Cloudflared vs CGNAT Part 4 Using Cloudflare

Published on April 21, 2023 at 11:01 am by LEW


This is what it all comes down to, using the Cloudflare tunneling to gain access from the Internet to  your private LAN when you are behind CGNAT.

I am going to take a slightly diffrnet tact than many of the posts I have seen on this subject. I will try to explain what is happening, as I understand it, before discussing the setup. Because frankly the setup does not make much sense unless you know what is happening.

While not strictly necessary, you will probably want to review the previous posts in this series. As the process we are discussing follow on form them.

Cloudflared Tunnel Diagram

The Tunnel

In the above diagram, the tunnel is represented by the green line, running from a computer on our LAN through our NAT router and our ISP NAT router to the Cloudflare server on the internet. The tunnel is a subdomain of the domain.

The Cloudflared application running on a local computer sends packets to the Clodflare Server. This means that any packets returned by the Cloudflare server is treated as related or established traffic, and passes through the NAT routers.

Our Cloudflare account allows us to add a domain to the Cloudflare network. We can also create sub domains. Within our Cloudflare account, under tunnels, we can attach local IP addressees and ports on our LAN to these subdomains.

Now if we access the subdomain from the Internet, for example typing it in a browser, we are directed to the Cloudflare server. The Server appends the local IP address and port we setup. Because the cloudflared client is keeping a related established connection with the Cloudflare server, the information can now pass through CGNAT and local NAT to our LAN. The cloudflared application then sends the data to the IP address and port on our LAN.

Our application/server will respond to the IP address from which the query came, so they will respond to the computer running the cloudflared client. Which in turn forwards responses to the Cloudflared server, and finally to the Internet device which initiated the transaction.


Domain Name: There are a few thing you will need to get started. The first is a valid domain name. These can be had for a variety of prices, and how you get one will depend on your need. Older standard domain names ending in extensions like .com, .org. or .net will tend to be more expensive. Newer extensions like .us or .me can tend to be cheaper. However there are a lot of registrars out there and prices will vary widely for the same domain name. Also some sites offer free domain names in a variety of ways.

Two things to remember, domain names have to be renewed, and that generally will cost you something, even if the original was free. And there might be other requirements attached (people rarely do something for nothing, and businesses never do). You can also find additional services offered related to domain names, all costing money. Best advice, do your research. My rule of thumb is no matter what the domain cost initially, it will on average over time end up costing you around one dollar US a month to maintain it over the years. As far as extra services , again do your research and know your needs.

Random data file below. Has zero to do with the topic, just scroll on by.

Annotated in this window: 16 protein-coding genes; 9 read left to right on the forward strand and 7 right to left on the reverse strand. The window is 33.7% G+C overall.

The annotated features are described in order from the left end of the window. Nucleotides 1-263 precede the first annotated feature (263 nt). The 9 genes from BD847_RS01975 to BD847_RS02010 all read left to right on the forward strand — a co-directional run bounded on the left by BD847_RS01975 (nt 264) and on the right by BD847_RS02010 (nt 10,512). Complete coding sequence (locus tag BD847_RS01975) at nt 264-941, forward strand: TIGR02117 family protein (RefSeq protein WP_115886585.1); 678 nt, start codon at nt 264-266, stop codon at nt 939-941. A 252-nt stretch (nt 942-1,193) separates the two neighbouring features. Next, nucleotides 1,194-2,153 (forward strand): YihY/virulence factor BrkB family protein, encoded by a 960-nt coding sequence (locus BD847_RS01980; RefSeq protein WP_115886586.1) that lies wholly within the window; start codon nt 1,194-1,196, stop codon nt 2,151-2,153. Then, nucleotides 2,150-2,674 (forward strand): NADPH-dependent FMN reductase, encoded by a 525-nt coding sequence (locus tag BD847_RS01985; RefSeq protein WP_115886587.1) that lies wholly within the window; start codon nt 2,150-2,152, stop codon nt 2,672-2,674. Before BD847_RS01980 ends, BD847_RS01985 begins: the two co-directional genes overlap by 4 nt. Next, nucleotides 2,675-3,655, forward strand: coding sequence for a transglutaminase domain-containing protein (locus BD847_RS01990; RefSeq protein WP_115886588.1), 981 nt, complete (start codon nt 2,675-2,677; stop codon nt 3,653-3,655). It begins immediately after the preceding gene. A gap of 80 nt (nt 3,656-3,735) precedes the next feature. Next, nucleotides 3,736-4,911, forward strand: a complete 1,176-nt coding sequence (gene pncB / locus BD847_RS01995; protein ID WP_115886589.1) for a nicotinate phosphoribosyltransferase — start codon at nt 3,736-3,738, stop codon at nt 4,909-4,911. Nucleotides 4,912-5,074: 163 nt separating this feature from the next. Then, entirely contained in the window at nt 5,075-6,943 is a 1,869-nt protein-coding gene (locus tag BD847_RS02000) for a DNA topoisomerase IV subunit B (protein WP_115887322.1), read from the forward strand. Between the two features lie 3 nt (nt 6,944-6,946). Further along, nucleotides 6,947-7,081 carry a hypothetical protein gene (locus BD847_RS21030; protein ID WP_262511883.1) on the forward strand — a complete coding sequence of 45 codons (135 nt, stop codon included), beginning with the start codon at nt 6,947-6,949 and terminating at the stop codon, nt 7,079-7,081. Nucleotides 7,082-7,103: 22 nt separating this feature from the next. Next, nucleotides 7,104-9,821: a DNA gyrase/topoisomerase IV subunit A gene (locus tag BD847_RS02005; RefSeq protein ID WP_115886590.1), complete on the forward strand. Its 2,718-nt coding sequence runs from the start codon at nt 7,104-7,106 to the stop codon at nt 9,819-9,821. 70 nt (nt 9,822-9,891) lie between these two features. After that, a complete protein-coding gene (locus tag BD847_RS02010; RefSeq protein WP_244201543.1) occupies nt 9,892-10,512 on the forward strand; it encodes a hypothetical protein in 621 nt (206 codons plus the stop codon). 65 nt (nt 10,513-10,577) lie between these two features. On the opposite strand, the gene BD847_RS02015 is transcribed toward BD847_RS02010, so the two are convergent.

Cloudflare Account: You will need a Cloudflare account. It is fairly easy to signup for one at If you have singed up for any other on line accounts, you know the routine and what sort of information will be asked for.

At some point you will have the option of setting up a specific type of account. Scroll to the bottom of the page to find the Free Account option.

Setup Cloudflare Zero Trust Tunnel

Name-Servers: You need to transfer name-servers for your domain. This process will vary depending on your registrar. Regardless you will want to change them to the Cloudflare name-servers.

Note that this change should take an hour or two, but can take up to 24 hours to propagate.

Once done, you can go into your Cloudflare account and, and your domain name should show up on the first page. Click on it to configure.

Once in the configuration page, on the left select DNS -> Records. Make sure it has been populated with DNS records for your domain.

Setup Cloudflared on Local Computer

You will want to setup the cloudflared application on your local computer. Unfortunately how this is done will depend on your local setup. See the CloudFlare documentation for details.

After proper setup you should have a pem certificate and a configuration file on your local computer in the home directory.

Setup Sub Domains

The final piece of the puzzle is to go to the Cloudflare Zero Trust Dashboard (Access -> Launch Zero trust). From here you can setup sub domains and tie them to specific IP addresses and port numbers on your LAN.

Remember that the cloudflared client, where these addresses will be accessed from is on your LAN, so setup the addresses like you would for any other computer on your LAN. This can sometimes be a bit confusing as the Cloudflared tunnel is https. If the service on your LAN is http, for example,  you would use http when defining the service on your LAN, not https.


This has been a high level view about establishing a tunnel from your LAN to the Internet to access application/services. Some areas may appear a little vague, because of the number of options and available configurations.

I do plan on revisiting this subject in the future with a much more detailed explanation for specific configurations.

Cloudflared vs CGNAT Part 1 Packets

Cloudflared vs CGNAT Part 2 NAT Router

Cloudflared vs CGNAT Part 3 CGNAT Greed

Cloudflared vs CGNAT Part 4 Using Cloudflare

Add New Comment

Your email address will not be published. Required fields are marked *